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Daughters of Hecate presents a diverse collection of essays on the topic of women and magic in the ancient Mediterranean world. The book gathers investigations by leading scholars from the fields of Classics, Judaic Studies, and early Christianity, illuminating as well as interrogating the persistent associations of women with magic.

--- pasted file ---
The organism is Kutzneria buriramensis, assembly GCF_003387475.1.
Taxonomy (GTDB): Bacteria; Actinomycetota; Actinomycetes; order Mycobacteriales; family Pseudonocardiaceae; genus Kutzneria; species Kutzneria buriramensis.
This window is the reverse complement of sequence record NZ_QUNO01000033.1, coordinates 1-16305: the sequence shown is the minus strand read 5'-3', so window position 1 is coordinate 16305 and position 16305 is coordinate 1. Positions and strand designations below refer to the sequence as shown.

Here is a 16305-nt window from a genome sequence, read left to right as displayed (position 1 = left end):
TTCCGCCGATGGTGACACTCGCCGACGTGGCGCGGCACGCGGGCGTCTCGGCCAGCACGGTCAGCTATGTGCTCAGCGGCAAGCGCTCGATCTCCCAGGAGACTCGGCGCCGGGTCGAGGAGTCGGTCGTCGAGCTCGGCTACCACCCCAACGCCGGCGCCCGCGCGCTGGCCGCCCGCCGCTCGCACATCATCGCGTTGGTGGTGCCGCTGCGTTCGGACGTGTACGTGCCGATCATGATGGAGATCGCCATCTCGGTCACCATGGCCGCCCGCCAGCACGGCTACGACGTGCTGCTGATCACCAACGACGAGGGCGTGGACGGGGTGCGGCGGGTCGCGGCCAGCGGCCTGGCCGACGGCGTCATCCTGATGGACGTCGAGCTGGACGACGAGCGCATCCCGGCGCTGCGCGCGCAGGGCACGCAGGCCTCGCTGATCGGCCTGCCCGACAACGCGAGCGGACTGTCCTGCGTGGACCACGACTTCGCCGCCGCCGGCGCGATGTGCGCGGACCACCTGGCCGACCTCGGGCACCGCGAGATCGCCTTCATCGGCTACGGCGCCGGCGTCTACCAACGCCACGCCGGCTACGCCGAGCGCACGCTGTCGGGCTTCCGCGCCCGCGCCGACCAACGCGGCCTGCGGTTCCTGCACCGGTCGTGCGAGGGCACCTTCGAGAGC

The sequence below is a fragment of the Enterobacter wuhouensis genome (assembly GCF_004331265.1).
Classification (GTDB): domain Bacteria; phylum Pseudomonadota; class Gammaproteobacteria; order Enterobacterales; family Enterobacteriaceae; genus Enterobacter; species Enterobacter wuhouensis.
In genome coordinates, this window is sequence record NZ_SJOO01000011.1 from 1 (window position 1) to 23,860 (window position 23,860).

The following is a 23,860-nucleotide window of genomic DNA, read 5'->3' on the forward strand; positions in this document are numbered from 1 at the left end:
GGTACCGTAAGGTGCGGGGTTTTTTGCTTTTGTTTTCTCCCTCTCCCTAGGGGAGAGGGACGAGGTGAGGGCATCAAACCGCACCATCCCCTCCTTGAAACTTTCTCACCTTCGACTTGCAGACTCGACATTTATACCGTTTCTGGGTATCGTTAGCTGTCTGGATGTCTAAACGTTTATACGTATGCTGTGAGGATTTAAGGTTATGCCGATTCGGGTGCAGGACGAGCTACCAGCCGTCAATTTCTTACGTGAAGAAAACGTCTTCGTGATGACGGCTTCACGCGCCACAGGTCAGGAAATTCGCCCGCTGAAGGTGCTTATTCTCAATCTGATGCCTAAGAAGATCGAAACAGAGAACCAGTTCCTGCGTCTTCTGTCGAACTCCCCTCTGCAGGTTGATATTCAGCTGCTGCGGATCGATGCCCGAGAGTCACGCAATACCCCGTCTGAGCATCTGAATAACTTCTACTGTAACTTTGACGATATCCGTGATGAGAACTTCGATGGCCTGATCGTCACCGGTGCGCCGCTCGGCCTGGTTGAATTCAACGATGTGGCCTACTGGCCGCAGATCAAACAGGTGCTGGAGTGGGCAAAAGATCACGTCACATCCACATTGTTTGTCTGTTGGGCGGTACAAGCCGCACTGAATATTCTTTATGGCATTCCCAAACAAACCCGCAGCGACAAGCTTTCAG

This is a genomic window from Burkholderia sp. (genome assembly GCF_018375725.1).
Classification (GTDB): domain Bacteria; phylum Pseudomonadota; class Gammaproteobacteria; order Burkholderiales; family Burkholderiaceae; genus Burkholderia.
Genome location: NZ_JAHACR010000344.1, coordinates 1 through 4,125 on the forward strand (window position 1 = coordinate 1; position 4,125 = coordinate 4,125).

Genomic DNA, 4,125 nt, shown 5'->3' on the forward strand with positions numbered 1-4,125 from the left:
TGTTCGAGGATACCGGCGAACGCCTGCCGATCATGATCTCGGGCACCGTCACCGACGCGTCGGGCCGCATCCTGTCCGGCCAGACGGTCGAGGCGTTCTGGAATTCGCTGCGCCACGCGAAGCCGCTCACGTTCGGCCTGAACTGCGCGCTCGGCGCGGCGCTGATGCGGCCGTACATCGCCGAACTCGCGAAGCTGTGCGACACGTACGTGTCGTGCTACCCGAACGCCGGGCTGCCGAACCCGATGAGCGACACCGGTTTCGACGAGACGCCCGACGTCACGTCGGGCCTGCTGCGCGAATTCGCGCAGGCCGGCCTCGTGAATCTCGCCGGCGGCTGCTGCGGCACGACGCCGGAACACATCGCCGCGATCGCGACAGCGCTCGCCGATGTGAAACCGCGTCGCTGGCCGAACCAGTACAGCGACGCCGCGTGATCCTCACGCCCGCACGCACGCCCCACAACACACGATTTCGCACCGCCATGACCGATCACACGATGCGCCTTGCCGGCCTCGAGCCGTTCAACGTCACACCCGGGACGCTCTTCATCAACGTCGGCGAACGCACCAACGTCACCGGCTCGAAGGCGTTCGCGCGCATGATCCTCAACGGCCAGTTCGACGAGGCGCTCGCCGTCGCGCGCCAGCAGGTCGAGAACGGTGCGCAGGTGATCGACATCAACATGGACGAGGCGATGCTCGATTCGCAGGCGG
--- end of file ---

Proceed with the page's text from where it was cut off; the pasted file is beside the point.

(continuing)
Kimberly B. Stratton is an associate professor in the College of Humanities at Carleton University. She holds a B.A. in English and Religion from Barnard College, an M.T.S. from Harvard University, and a Ph.D. in the history of religions in late antiquity from Columbia University. She has also studied at the Hebrew University of Jerusalem. Her research covers the fields of early Christianity, rabbinic Judaism, and Greco-Roman religion, focusing on the dynamics of identity formation, discourse, and social construction at the intersection of those ancient cultures. Dayna S. Kalleres is an associate professor in the Program for the Study of Religion and the Department of Literature at the University of California, San Diego. She did her Ph.D. in program for the History of Early Christianity at Brown University; prior to that, she received a B.A. in Comparative Literature and Classics at Indiana University. Her research covers the fields of Greco-Roman Religions and Early to late antique Christianities; her focal interests include magic and religion, ritual studies, demonology and the urban sphere.